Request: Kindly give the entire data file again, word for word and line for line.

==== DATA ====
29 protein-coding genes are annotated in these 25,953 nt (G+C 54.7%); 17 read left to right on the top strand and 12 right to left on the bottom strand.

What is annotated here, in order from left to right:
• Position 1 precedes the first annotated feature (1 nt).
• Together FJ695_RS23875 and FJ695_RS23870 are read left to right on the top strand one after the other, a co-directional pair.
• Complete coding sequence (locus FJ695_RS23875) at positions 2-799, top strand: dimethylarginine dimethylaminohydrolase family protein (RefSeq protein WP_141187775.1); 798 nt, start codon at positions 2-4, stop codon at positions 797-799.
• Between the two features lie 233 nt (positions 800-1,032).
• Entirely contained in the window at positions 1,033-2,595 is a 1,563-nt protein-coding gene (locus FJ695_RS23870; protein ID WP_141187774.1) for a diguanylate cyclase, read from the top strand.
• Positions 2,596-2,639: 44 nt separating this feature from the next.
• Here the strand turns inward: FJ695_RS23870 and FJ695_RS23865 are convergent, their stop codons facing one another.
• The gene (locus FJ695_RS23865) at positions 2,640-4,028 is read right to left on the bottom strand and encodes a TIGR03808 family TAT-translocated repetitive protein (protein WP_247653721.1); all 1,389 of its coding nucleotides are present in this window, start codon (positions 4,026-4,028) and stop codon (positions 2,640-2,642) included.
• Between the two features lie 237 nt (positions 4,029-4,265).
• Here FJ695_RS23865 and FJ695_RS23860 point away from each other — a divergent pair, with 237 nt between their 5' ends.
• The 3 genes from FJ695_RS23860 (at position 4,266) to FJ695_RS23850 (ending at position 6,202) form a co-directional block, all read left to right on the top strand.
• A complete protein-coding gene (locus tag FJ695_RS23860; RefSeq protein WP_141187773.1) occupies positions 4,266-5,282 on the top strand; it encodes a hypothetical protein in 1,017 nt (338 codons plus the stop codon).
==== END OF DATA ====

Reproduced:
29 protein-coding genes are annotated in these 25,953 nt (G+C 54.7%); 17 read left to right on the top strand and 12 right to left on the bottom strand.

What is annotated here, in order from left to right:
• Position 1 precedes the first annotated feature (1 nt).
• Together FJ695_RS23875 and FJ695_RS23870 are read left to right on the top strand one after the other, a co-directional pair.
• Complete coding sequence (locus FJ695_RS23875) at positions 2-799, top strand: dimethylarginine dimethylaminohydrolase family protein (RefSeq protein WP_141187775.1); 798 nt, start codon at positions 2-4, stop codon at positions 797-799.
• Between the two features lie 233 nt (positions 800-1,032).
• Entirely contained in the window at positions 1,033-2,595 is a 1,563-nt protein-coding gene (locus FJ695_RS23870; protein ID WP_141187774.1) for a diguanylate cyclase, read from the top strand.
• Positions 2,596-2,639: 44 nt separating this feature from the next.
• Here the strand turns inward: FJ695_RS23870 and FJ695_RS23865 are convergent, their stop codons facing one another.
• The gene (locus FJ695_RS23865) at positions 2,640-4,028 is read right to left on the bottom strand and encodes a TIGR03808 family TAT-translocated repetitive protein (protein WP_247653721.1); all 1,389 of its coding nucleotides are present in this window, start codon (positions 4,026-4,028) and stop codon (positions 2,640-2,642) included.
• Between the two features lie 237 nt (positions 4,029-4,265).
• Here FJ695_RS23865 and FJ695_RS23860 point away from each other — a divergent pair, with 237 nt between their 5' ends.
• The 3 genes from FJ695_RS23860 (at position 4,266) to FJ695_RS23850 (ending at position 6,202) form a co-directional block, all read left to right on the top strand.
• A complete protein-coding gene (locus tag FJ695_RS23860; RefSeq protein WP_141187773.1) occupies positions 4,266-5,282 on the top strand; it encodes a hypothetical protein in 1,017 nt (338 codons plus the stop codon).